I see sauerkraut all the time at the co-op in tiny plastic containers for upwards of $5. I’m here to tell you that making your own kraut is so easy and delicious, plus its WAY cheaper. I bought a head of organic, local cabbage at my farmers market this weekend for $2 and it make a quart of delicious kraut, no plastic needed. Plus, you can flavor it however you like! Here I went classic and plain, but you can add grated beet, all red cabbage or half green and half red for pink kraut, garlic, chiles, dill, whatever tickles your palate.
I know fermenting foods can seem a little scary if you’ve never made them before, since there’s a lot of misinformation out there. It’s really easy to tell if your batch has gone off- it will smell (and look) disgusting. I’ve never had this happen and I’ve made countless batches of this. One time I didn’t submerge the top cabbage leaf enough and it grew a bit of mold on the top. NO BIG DEAL- that’s why you have those leaves on the top. Just carefully discard the moldy leaf (in the compost please!) and everything underneath (submerged completely in the brine) will be perfectly good. OF COURSE PLEASE DO NOT EAT IT if if smells bad, looks bad, or generally seems “off”. Use your intuition but like I said, I’ve never had a problem before. The key is packing it really tightly and making sure its all submerged in its juice. If you use a larger jar, you can put a smaller glass jar (like a jelly jar) inside on top of the cabbage, then when you put the lid on the jelly jar will keep the cabbage submerged.
I posted a series on my IG stories while I was making a fresh batch and so many of you reached out to me asking for more info and a way to refer back to the videos. So here it is! At the end of the post I added a little compilation video of the IG stories so you can see the recipe in action, it’s super low tech but I thought it might be helpful. Here we go!
raw organic sauerkraut
3 pound head of red or green cabbage
1.5 tablespoons kosher salt (NOT granulated or iodized please)
any flavoring you like- caraway seeds, garlic, onion, ginger, chiles, turmeric etc
clean mason jar with a lid (I use a 2 quart size, in the photos I had doubled the recipe and used a 3 liter le parfait jar)
1 large bowl
bowl or baking dish to store the jars in while they ferment
Before you begin, make sure everything you will be working with is clean. So wash your jar, cutting board, knife, bowl counter, hands with hot soapy water and rinse + dry thoroughly.
Next, peel off the first 3 or 4 leaves of cabbage, reserving them for later. Cut your cabbage into half, then quarters. Cut the hard center core wedge out of each quarter. Cut each quarter in half to make 8 wedges.
Cut each wedge crosswise thinly (or use a mandolin if you prefer) and add it to your bowl as you go.
After you have sliced all of it into the bowl, sprinkle your salt over the top.
Using your hands, massage the salt into the cabbage for about 5-10 minutes or so until the cabbage is limp, softened, and releasing liquid. The volume should reduce a lot too, as you condense it with the massaging.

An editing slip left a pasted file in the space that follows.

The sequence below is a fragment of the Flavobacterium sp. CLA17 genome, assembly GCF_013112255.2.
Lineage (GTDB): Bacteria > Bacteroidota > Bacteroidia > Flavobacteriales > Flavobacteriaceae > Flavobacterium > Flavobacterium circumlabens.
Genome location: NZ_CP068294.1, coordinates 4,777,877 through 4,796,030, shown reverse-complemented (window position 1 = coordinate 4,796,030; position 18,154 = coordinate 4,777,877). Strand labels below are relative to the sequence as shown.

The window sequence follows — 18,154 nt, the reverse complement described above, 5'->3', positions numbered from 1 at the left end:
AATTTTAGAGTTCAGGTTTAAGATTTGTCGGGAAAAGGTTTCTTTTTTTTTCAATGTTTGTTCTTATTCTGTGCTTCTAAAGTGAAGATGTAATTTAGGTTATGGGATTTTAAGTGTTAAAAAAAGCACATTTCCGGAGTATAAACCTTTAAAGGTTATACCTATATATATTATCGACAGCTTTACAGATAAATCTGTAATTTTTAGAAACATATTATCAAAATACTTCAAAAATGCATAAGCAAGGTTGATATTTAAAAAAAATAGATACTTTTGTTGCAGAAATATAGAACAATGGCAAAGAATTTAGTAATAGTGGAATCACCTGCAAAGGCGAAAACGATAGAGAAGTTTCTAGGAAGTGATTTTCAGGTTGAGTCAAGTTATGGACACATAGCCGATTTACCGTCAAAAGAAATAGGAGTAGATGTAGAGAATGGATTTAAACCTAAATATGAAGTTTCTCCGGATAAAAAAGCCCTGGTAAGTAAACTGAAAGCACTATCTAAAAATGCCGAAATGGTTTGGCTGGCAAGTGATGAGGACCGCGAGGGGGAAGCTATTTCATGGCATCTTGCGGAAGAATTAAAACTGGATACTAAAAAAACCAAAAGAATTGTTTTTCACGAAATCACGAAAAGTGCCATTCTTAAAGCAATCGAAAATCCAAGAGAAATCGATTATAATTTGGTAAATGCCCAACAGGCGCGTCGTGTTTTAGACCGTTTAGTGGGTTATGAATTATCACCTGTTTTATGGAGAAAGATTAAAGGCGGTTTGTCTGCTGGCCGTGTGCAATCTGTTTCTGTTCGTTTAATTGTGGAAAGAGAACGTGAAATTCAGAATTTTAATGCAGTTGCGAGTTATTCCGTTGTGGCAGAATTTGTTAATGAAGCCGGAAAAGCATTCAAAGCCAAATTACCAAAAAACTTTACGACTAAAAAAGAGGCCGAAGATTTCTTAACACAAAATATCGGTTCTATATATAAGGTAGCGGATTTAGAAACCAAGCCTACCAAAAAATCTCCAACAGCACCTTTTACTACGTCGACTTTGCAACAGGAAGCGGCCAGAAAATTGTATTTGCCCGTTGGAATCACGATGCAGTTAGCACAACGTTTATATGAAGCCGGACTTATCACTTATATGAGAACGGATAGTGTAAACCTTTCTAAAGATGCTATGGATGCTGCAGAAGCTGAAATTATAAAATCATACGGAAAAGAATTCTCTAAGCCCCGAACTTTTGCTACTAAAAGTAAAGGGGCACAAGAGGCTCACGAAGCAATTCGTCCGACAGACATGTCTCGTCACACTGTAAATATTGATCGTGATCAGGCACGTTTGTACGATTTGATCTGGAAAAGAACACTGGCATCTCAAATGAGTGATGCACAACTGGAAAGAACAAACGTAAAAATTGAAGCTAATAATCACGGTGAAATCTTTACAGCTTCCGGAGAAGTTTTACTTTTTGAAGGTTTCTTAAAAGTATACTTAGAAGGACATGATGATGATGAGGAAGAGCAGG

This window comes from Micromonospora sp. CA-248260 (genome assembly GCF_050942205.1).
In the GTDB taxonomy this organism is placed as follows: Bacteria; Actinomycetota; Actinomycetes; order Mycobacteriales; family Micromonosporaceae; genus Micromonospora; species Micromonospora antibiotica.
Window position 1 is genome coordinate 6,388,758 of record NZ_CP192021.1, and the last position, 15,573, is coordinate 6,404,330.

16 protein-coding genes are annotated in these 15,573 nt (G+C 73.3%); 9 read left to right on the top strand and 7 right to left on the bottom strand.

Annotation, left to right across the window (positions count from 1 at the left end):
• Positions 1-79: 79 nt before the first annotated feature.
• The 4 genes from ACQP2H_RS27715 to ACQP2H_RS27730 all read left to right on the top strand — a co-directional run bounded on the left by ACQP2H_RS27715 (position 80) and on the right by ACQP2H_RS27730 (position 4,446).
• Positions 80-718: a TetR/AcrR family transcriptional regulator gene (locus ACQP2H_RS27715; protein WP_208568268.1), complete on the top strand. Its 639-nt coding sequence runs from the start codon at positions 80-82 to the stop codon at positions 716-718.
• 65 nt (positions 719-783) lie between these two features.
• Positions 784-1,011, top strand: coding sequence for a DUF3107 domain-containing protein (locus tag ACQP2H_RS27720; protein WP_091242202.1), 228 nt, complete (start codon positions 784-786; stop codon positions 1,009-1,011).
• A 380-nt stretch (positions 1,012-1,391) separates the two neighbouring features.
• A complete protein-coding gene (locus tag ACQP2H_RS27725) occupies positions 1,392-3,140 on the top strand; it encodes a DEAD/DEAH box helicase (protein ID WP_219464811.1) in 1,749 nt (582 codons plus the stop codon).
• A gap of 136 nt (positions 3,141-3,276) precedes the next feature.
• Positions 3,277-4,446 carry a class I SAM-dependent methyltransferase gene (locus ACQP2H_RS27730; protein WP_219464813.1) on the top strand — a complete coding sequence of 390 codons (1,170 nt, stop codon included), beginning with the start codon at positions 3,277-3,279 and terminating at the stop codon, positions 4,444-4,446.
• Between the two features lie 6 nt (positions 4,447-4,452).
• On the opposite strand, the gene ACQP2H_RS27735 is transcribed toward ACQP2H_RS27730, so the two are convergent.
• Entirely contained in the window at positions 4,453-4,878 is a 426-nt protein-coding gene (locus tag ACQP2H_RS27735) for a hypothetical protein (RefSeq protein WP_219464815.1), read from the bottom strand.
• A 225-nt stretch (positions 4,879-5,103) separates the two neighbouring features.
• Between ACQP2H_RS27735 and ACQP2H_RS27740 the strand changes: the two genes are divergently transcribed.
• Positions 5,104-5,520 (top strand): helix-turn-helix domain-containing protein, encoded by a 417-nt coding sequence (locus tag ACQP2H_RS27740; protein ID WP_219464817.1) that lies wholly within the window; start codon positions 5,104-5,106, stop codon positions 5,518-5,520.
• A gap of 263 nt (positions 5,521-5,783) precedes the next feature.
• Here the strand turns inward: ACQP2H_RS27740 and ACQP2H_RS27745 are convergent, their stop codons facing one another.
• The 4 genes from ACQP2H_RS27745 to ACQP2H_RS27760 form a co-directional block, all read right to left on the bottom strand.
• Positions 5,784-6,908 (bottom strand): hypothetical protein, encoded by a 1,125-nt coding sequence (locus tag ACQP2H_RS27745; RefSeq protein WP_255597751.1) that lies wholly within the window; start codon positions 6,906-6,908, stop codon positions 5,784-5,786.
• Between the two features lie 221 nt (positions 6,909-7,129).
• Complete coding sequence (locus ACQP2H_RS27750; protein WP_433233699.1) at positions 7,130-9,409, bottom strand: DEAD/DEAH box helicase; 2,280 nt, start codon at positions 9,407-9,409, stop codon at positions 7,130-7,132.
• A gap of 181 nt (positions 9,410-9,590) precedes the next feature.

Next, add in any flavorings and mix thoroughly. Pack the cabbage mixture into your mason jar(s), pushing it down as you go. Packing it in as tightly as you can is key here. There should be a layer of juice at the top of the cabbage, pour in all the juice from the bowl too. You want to leave about 2 inches of empty space between the cabbage and the top of the jar otherwise things can run over quickly.
Wad up your reserved leaves up and stuff them into your jar tightly, one at a time, until all the shredded cabbage is held down and submerged in the liquid. This is really important- you don’t want ANY of the shredded cabbage exposed to air. Essentially you’re using the cabbage leaves as “weights” to keep the shredded cabbage pushed down, so pack it tightly.
You should have at least 1 inch of empty space between the leaves and the lid to allow for bubbling and expansion. You can further weight the cabbage down by inserting a CLEAN small glass jar on top of the cabbage (I do this).
Wipe the rims clean with a clean cloth and screw the lids loosely onto the jars. Do not screw them tightly or your jar may have a mini explosion! You want to allow the gases to escape as needed. Place the jars into a baking dish or pan- something with sides in case the jars run over so you don’t end up with a mess.
Place in a dark spot such as a oven, cupboard, pantry, or closet and let ferment 3-7 days, depending on how hot or cold it is in your house. When its hot, fermentation is quicker and vice versa. I’ve been keeping mine in the oven with the light on because it’s been cold in the house- I think you get better flavor with a faster ferment. Check in on your kraut daily, you may need to “burp” it- unscrewing the bands to release gases, then re-screwing them loosely back again. Look for bubbles to indicate fermentation. The longer you ferment the kraut, the stronger and tangier the flavor will be.
When it smells how you like it, you can take the top leaves out (and compost!) to leave just the shredded kraut behind. Taste to make sure its where you want it flavor-wise and then refrigerate. Stays good pretty indefinitely in the fridge but I doubt it will last long!
I hope you guys enjoy and share with me if you make it or send me a question @mamaeatsplants on Instagram xx